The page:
In the midst of social distancing recommendations, COVID-19 is actually connecting crises that we generally experience as segmented, unrelated personal crises. Unemployment, food shortages, inability to access adequate treatment/care, loneliness, boredom…instead of experiencing these crises as a series of personal experiences, we are made all too aware of their connection to the pandemic. Connect this pandemic to our economic system of production, and class consciousness becomes increasingly likely. Why are authority figures acting like “business as usual”, when we all know someone who’s been laid off? Why is there relief going towards stabilizing the stock market, but the elderly are still being forced to go into public spaces to buy groceries? How can we shift to online schooling when there’s families without the computers/technology necessary for this to be a viable option? What good is good healthcare when so many people can’t afford to see a doctor, or to even self-quarantine? ICE agents continue to make arrestsㅡwon’t this type of policing prevent many from seeking testing when they show symptoms? What are containment measures for the incarcerated? Where do I get tested? How am I supposed to pay for an ambulance ride when I have to make rent and my hours have been cut down? I might be sick, but how am I going to pay for groceries if I miss my shift and pay a babysitter now that my kid’s out of school?
Right now, the depressed person that feels socially alone, the sick person made to keep going to work, the hungry person worried about how she’ll feed her kids without school lunch…these crises are always happening under capitalism. Yet they normally appear segmented, and therefore seem unrelated and uncommon. But now the obvious relation these crises have to the COVID-19 pandemic links them all. Crisis alienation is worn down by a crisis we know is happening everywhereㅡthe illusion that these are personal crises cannot be maintained in the way it normally is.
One may argue that there are frequent shared crises to look back onㅡthe collapse of the World Trade Center on 9/11 may come to mind if you’re American. Putting aside the fact that this being an American crisis means it was a physically isolated crisis, let’s consider that manyㅡperhaps mostㅡAmericans felt alienated from this event. The spectacle of crisis always has this way of feeling performative, even optional. We can choose to partake in this communal crisis (and we’ll often want to because we’re isolated and therefore seek out social connection); however, the knowledge that you can “opt out” is always there. Even if opting out isn’t an option for you, the knowledge that it is for other people gives the crisis this sense of artificiality. This has nothing to do with whether or not one should partake, rather the material and mental option to “opt out” and resume “business as usual” is concretely there, whether or not you think that option is a moral one. For the vast majority of Americans, the option to “opt out” of the crisis of 9/11 existed. While far less spectacular, COVID-19 isn’t a crisis most people can ignore. They can’t ignore that their spouse or roommate lost their job. They can’t ignore that their parent or college professor is in a high-risk pool of individuals. They can’t ignore their children being out of school. These aren’t choices, they’re crises acting upon them, whether they like it or not. This isn’t just spectacle, and for many well-off people in the US, this may be the first “national crisis” they genuinely can’t choose to “opt out” ofㅡhopefully this clarifies the distinction here between shared crises and the spectacle of shared crisis (which can still very much be real crises for a great many people).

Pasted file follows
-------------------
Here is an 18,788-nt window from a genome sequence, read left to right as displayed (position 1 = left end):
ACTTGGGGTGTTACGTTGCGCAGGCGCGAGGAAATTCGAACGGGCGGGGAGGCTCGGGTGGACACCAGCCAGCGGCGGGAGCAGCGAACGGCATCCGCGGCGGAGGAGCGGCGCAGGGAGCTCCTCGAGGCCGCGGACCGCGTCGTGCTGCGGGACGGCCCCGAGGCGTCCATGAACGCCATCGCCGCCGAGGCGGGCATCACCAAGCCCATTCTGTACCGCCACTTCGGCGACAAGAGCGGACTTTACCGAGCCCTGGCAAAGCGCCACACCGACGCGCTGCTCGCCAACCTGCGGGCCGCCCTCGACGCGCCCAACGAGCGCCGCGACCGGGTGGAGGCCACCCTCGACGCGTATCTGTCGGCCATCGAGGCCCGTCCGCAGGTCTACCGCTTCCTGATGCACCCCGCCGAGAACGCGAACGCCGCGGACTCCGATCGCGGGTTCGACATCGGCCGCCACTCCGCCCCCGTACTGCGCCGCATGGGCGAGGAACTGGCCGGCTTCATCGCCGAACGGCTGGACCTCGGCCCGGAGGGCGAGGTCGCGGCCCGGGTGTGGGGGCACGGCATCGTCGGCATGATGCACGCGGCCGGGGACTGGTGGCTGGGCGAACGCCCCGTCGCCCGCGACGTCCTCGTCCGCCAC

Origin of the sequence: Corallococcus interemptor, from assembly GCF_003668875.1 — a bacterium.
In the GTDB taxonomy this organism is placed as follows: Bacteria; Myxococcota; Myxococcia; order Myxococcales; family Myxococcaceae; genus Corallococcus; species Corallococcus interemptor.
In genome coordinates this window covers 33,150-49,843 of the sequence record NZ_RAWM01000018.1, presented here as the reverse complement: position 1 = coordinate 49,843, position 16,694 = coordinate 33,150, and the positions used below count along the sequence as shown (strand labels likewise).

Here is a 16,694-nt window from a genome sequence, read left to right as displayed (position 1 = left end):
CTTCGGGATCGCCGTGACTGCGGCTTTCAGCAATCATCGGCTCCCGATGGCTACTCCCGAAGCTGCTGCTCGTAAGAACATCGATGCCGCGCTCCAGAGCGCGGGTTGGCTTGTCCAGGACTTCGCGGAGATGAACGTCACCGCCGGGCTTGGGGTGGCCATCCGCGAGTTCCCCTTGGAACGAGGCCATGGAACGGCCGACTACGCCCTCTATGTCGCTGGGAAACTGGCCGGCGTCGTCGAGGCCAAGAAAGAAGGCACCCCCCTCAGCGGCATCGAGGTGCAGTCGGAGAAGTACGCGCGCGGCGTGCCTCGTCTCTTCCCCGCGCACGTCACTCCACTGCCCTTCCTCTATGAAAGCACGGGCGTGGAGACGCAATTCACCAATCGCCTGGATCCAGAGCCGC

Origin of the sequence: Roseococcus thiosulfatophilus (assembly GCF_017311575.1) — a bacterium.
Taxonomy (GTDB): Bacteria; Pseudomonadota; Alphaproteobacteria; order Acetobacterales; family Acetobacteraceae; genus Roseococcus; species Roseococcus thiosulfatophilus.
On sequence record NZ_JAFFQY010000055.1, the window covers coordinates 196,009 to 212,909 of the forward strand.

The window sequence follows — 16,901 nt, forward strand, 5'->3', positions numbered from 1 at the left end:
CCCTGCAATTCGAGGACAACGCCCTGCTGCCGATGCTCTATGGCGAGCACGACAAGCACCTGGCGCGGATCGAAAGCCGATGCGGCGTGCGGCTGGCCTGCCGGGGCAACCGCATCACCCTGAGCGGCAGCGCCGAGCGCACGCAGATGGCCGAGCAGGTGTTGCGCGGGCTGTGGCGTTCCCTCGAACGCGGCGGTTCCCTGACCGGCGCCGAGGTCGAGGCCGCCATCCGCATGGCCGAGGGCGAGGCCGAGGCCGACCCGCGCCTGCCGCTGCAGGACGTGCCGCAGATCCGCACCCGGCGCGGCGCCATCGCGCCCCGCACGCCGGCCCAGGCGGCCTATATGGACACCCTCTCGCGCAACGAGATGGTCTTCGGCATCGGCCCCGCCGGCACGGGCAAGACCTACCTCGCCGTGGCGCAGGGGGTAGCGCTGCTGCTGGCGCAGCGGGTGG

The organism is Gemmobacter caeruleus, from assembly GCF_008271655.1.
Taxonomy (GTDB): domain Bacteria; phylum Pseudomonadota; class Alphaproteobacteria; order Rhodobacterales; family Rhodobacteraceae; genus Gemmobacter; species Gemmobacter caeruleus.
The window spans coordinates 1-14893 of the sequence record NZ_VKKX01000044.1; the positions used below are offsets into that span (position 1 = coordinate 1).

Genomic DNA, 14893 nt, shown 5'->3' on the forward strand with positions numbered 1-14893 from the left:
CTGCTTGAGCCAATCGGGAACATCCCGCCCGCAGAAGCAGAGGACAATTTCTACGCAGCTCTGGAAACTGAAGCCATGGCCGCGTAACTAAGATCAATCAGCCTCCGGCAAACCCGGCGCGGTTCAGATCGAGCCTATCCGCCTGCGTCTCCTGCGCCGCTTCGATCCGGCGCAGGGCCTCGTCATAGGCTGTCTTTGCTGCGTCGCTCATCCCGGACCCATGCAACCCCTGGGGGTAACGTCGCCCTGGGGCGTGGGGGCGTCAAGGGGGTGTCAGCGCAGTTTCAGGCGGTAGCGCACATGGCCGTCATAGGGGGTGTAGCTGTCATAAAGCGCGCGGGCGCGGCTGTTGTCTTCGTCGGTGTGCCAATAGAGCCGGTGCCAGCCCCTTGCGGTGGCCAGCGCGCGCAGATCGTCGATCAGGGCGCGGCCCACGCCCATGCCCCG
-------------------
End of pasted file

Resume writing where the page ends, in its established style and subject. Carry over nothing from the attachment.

Cultural Myths and Independence
For many, the COVID-19 crisis is being experienced in physical quarantine, yet this crisis may push many towards a more social, less individualistic understanding of human connection. That is, one where human relation goes beyond the exchange of goods and services. The pandemic makes it clear just how reliant we are on one another. Not only is the lone wolf a myth, it’s a dangerous one. Human love is central to everything we do on this earth…you can only “opt out” by living your life in delusion. The compulsion to control all the wealth on earth for one’s own consumption is just that, a compulsion. The nationalist fixation on “securing the border,” the stockpiling of weapons of mass destruction, and, perhaps most peculiar, the wealthy scrambling to purchase fallout bunkers and helicopter escape pads…this is the neurotic behavior of an obsessive-compulsive. It is the physical manifestation of a debilitating mental obsession that one is entirely self-reliant in the face of the obvious lived reality that one is simply not. Not only will these material pursuits not lead to salvation, there is also the obvious reality that other people produced these things. No one person can build a luxury fallout shelter on his own (you couldn’t even extract the natural resources needed on your own!), and this unavoidable reality leads one to the schizophrenic fascination with commodity ownershipㅡhoarding. We need a global reconciliation of our relationships with our fellow men, and this is going to require a conscious reduction of materialism, e.g. the endless pursuit of possessions, not that we ought to abandon material analysis in favor of philosophical idealism.